Meeks said he thought it was “totally wrong” to tell veterans that they can't smoke in their own club.
After the vote, Welcher, whose bar was well-represented at Monday’s meetings, painted a bleak future for local establishments.
“I think a lot of us will be in trouble,” she said. “Definitely initially, a lot of people aren’t going to come to the bars. They’re going to stay at home, especially with it coming into effect July 1. That’s a slow time for bars anyway, so that’s only going to hurt us.
“A few bars will certainly go out of business. There’s a few that’s on the bubble now and this will definitely shut their doors. They talked about free choice in there, but there’s only choice for them. Not choice for everybody else.”
Welcher also discussed what she believes was an effort by local officials to pass the legislation as quickly as possible. Specifically, a city resolution only takes one reading, whereas an ordinance takes two.
During the commissioners’ meeting, however, Susan Sciame-Giesecke - chancellor of Indiana University Kokomo, board chair of the Family Services Association and chair of the Greater Kokomo Economic Development Alliance – presented the board with data she said should dispel any concerns about negative economic impact.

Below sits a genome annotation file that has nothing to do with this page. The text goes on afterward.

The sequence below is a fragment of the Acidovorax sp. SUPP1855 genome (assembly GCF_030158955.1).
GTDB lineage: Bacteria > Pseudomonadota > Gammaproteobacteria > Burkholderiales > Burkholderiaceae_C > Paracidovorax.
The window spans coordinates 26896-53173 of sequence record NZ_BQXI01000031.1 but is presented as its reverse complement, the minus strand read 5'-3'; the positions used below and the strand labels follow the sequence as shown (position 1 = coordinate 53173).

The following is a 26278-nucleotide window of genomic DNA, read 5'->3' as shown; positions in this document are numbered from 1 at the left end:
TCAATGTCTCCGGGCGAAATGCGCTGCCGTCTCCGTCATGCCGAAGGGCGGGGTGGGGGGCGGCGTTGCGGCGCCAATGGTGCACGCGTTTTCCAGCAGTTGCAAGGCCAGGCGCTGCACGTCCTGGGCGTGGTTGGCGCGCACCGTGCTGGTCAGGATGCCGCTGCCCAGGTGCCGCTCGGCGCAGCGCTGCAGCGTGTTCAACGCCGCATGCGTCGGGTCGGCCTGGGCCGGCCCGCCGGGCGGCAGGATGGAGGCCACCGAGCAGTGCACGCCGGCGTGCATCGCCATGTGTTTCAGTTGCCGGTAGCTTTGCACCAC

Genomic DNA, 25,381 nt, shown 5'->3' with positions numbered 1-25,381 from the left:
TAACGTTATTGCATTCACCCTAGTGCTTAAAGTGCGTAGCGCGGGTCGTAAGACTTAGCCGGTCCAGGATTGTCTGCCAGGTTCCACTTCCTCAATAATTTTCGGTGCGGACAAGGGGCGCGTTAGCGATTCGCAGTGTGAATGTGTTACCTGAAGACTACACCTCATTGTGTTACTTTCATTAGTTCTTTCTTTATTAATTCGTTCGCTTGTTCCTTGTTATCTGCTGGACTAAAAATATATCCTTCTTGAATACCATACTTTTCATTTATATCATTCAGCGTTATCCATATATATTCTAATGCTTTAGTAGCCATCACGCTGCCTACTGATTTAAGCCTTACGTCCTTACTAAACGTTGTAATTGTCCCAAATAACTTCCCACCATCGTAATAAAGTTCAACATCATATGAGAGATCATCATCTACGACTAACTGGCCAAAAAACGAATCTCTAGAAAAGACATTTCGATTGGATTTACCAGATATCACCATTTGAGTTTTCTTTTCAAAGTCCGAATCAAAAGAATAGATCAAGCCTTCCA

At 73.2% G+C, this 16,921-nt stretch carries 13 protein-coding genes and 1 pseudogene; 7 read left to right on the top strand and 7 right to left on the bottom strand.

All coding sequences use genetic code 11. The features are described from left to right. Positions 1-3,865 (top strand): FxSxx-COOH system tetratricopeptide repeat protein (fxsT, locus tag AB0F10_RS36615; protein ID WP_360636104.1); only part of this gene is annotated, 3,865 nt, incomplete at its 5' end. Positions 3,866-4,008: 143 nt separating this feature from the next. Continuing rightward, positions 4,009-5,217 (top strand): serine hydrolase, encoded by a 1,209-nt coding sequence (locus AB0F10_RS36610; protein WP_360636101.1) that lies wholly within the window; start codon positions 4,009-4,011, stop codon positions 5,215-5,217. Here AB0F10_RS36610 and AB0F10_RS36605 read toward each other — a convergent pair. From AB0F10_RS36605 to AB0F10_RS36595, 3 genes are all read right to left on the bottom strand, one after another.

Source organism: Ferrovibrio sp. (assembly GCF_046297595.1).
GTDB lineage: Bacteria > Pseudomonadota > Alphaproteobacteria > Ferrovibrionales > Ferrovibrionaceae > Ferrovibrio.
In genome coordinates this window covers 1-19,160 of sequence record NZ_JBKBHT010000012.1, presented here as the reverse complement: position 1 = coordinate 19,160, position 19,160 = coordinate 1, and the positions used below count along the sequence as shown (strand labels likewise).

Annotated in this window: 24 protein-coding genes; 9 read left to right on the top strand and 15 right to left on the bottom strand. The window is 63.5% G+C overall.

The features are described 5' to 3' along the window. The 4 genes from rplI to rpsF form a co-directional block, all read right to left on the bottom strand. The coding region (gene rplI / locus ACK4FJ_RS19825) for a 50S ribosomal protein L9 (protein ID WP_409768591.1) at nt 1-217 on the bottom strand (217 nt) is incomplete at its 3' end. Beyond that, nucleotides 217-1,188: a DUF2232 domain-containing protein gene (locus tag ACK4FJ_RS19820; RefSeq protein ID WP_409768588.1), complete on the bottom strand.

Examples used by Sciame-Giesecke included a review done by the National Cancer Institute and World Health Organization in 2016 that stated evidence “clearly demonstrates that smoke-free policies do not cause adverse economic outcomes for businesses, including restaurants or bars.”
The review went on to say they often have a positive economic impact.
Another was a Centers for Disease Control and Prevention study done in 2013 about the economic impact of smoke-free laws in restaurants and bars in nine states, including Indiana, which effectively found that “smoke-free laws did not have an adverse economic impact on restaurants or bars in any of the states studied.”
During the commissioners’ meeting, Wyman said the board, Breathe Easy Howard County and another unnamed state organization are working to commit $15,000 - $5,000 each - that would fund a publicity campaign to ease the transition for local establishments.